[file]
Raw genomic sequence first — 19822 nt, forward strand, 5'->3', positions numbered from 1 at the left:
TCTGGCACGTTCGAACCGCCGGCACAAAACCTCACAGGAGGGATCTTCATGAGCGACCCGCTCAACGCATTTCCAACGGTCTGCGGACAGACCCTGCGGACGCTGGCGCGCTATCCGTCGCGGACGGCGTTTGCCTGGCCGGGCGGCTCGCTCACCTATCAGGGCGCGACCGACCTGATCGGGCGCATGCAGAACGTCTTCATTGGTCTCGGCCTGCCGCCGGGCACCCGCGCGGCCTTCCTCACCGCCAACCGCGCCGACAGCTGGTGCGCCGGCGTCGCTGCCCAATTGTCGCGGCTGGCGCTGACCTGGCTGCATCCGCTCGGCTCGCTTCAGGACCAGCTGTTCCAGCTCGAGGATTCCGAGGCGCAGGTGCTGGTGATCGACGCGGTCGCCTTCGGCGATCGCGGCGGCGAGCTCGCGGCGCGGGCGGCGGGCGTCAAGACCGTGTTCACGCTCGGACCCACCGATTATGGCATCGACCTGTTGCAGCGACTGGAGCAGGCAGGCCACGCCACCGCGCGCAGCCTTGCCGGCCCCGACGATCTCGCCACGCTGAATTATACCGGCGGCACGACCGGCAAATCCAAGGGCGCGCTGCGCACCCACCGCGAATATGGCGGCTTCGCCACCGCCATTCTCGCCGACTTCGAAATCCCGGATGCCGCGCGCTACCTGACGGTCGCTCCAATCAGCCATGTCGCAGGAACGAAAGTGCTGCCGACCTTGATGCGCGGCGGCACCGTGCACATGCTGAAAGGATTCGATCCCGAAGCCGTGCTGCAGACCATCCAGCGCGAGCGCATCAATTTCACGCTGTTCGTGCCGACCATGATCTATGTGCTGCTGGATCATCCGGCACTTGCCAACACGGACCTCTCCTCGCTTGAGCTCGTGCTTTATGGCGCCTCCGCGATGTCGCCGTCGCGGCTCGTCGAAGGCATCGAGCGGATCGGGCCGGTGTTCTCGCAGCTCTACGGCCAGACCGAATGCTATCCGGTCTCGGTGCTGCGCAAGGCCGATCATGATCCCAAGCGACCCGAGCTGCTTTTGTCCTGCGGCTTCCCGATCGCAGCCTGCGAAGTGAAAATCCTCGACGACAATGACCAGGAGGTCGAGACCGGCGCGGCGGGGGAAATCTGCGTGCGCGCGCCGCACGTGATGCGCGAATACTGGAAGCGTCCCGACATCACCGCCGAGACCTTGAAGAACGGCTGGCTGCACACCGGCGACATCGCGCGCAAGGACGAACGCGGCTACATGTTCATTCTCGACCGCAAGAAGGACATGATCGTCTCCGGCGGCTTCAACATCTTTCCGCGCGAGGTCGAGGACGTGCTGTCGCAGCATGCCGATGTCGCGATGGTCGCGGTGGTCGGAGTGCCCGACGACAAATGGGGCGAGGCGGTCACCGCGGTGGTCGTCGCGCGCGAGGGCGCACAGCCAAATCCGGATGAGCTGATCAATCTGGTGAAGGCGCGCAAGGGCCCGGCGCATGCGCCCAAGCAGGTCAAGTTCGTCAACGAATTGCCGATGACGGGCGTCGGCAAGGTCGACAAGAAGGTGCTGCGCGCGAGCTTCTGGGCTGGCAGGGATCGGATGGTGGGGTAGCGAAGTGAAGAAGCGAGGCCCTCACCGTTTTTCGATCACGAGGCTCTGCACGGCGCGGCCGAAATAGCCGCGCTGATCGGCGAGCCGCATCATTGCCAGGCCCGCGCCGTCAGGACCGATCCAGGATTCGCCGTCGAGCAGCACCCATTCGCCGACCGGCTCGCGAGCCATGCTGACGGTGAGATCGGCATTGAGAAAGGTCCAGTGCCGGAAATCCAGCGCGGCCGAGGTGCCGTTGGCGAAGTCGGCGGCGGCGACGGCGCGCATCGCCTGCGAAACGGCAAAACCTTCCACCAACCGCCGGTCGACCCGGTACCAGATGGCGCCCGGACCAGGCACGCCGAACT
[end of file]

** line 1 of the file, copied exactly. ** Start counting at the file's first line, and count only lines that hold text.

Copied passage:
Raw genomic sequence first — 19822 nt, forward strand, 5'->3', positions numbered from 1 at the left: